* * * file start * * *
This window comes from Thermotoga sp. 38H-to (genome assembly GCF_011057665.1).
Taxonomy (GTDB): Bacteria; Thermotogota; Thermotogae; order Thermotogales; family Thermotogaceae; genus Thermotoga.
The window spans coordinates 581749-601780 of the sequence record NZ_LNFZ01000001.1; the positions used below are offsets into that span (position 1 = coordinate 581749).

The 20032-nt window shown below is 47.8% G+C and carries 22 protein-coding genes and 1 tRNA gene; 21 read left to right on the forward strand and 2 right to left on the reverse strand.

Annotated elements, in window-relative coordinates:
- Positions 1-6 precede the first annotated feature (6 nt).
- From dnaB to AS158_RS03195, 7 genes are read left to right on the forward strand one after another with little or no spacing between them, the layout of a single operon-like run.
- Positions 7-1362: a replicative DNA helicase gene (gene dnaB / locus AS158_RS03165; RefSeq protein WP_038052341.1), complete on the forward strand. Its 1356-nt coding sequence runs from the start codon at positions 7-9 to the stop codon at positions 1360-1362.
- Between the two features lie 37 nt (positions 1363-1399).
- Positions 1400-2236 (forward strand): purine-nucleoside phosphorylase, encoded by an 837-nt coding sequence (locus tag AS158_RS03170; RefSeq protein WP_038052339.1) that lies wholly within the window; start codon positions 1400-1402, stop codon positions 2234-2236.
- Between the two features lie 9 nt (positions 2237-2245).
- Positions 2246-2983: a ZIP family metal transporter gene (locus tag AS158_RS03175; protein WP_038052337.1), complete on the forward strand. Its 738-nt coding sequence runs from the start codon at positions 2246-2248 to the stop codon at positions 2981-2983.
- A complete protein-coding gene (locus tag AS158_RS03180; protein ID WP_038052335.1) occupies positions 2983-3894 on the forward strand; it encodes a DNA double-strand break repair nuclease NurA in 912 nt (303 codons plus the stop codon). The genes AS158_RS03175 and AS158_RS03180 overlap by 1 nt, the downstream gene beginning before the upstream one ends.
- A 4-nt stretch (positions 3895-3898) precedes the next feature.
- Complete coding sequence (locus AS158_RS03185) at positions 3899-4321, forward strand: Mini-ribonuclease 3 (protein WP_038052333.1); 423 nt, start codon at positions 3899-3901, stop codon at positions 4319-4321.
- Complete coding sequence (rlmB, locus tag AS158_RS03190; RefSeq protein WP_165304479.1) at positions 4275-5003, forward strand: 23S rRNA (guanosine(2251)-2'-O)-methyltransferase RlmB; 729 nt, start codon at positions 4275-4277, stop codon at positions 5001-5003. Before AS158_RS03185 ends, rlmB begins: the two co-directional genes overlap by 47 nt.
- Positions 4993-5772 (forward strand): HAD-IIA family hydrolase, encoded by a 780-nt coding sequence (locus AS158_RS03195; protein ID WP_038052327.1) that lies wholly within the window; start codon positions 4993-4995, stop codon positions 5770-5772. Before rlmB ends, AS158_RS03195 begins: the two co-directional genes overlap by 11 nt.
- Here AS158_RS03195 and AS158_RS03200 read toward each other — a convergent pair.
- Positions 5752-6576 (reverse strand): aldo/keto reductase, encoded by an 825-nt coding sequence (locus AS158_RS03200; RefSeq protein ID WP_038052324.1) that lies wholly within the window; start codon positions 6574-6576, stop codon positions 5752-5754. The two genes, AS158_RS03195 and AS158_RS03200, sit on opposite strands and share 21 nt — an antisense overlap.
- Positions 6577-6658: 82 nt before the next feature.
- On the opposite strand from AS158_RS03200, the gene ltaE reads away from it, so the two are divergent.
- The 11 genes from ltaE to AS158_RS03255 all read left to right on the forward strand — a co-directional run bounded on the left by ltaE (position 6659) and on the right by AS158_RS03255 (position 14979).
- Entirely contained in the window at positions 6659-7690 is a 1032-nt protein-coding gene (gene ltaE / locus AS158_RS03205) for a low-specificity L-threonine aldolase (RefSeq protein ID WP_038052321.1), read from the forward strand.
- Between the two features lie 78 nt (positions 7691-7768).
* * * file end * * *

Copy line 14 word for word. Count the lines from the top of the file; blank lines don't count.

- A 4-nt stretch (positions 3895-3898) precedes the next feature.